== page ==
Boutique retailer Oak has now parted from former parent company American Apparel Inc. But this might be a rough time to go it alone.
On a recent afternoon, a sign on the window of the high-end chain’s downtown L.A. store near the corner of Ninth Street and Broadway boasted 50 percent markdowns on clothing. But the store was empty of customers and a trendy passerby walked on without even a casual glance at the offerings within.
That could be a bellwether for times ahead.
The small chain, which has two stores in Los Angeles and two in New York, was acquired in 2013 by American Apparel but split from the troubled retailer in January when its former co-owners – who had stayed on in management roles – closed a deal to buy the business back for approximately $600,000 as part of American Apparel’s bankruptcy proceedings.
But going it alone might not be any easier. The boutique must now manage its bicoastal operations and rebuild infrastructure without the manufacturing resources of its former parent and, most importantly, find new financial backing, if it has not already.
“It’s not a bad thing not to be part of American Apparel, but in some ways being separate isn’t great either because they don’t necessarily get the scale that American Apparel had,” said Neil Saunders, managing director of Conlumino, a New York retail consultancy. “It’s a double-edged sword.”
Meanwhile, American Apparel is working to rebuild its own business after emerging from its recent Chapter 11 reorganization.
After struggling in the years after they formed Oak in the early 2000s, Louis Terline and Jeff Madalena sold the business to American Apparel in July 2013, according to court documents. The deal, the value of which was not disclosed, allowed both co-founders to stay on and steer the brand.
For American Apparel, Oak’s more expensive avant-garde outfits, including a $115 T-shirt and $800 bomber jacket, allowed the company to expand its reach without siphoning off business from its primary line of trendy, affordable clothing.
But the newcomer soon found itself part of a dysfunctional family, one beset by sagging business and a fight for control. Within a year of the acquisition, American Apparel’s board ousted founder and Chief Executive Dov Charney. By December 2014, he had been formally fired; the company filed for Chapter 11 bankruptcy protection in October 2015. Its reorganization plan was approved in January.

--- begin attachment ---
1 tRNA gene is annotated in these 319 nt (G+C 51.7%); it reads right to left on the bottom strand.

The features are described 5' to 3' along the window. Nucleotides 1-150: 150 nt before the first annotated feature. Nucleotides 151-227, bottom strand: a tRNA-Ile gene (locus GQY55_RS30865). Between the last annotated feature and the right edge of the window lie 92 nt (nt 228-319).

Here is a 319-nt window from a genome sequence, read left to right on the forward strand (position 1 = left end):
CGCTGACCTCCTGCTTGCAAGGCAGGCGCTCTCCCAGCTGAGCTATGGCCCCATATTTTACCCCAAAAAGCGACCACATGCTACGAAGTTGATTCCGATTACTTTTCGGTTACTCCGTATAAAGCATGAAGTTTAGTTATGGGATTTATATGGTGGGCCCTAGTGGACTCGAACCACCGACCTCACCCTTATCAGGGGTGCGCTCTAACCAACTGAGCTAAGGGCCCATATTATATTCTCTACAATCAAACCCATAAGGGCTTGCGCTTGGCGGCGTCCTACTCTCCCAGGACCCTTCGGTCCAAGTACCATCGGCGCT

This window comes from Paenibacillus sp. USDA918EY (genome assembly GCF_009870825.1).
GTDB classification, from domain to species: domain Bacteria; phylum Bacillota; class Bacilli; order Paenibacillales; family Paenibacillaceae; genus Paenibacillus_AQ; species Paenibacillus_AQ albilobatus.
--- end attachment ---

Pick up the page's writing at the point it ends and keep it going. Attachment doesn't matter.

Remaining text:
“It was almost doomed from the beginning,” said Houman Salem, chief executive of ArygleHaus, a San Fernando fashion design and development firm.
For Oak, however, American Apparel’s bankruptcy gave Terline and Madalena a chance to buy back their former company as American Apparel decided “to divest the Oak business” rather than “devote additional resources and management to turnaround,” according to court documents.
Terline and Madalena did not respond to requests for comment. Representatives of American Apparel were likewise not responsive.
But as Oak faces a new period of uncertainty, it will likely need outside capital to compensate for losses, and that could pose a problem.
“I don’t think this is the kind of brand that any major investor will step up to the plate for,” said Salem, adding that institutional investors would be unlikely to take a risk on a boutique that has not previously fared well alone or under American Apparel.
Potential investors are also unlikely to support a company led by the same team that has guided it through its troubled life.
“If the company was really successful and had loads of forward potential, I think American Apparel would have been able to sell it to someone else, but there wasn’t anyone else,” said Conlumino’s Saunders.
Even with a source of private equity, managing the chain could prove difficult, analysts say.
¨While in some ways it will be better to be independent given American Apparel’s troubles,” Neil Stern, a senior partner at Chicago retail consulting firm McMillanDoolittle, said in an email, “being a bicoastal, four-store company is incredibly difficult to manage.”
Marketing a collection for customer bases on opposite sides of the country, distributing merchandise without the support of American Apparel and redefining the target audience of the brand and its price points are also pertinent issues to address.
“They need to figure out who their customer is. The American Apparel customer isn’t spending $100 for a shirt,” said Dwight Hill, a retail analyst also at McMillanDoolittle, who noted that Oak is neither a luxury nor low-cost retailer.
That might be evident at the downtown L.A. location, which is still hoping to rid itself of months-old stock before offering a new collection.
Early last week, a store manager who asked to remain anonymous because he was not given permission to talk, said that the boutique had seen roughly 25 to 45 shoppers come through during lunch.
“I think we’re just waiting to become the cool kids again,” he said.
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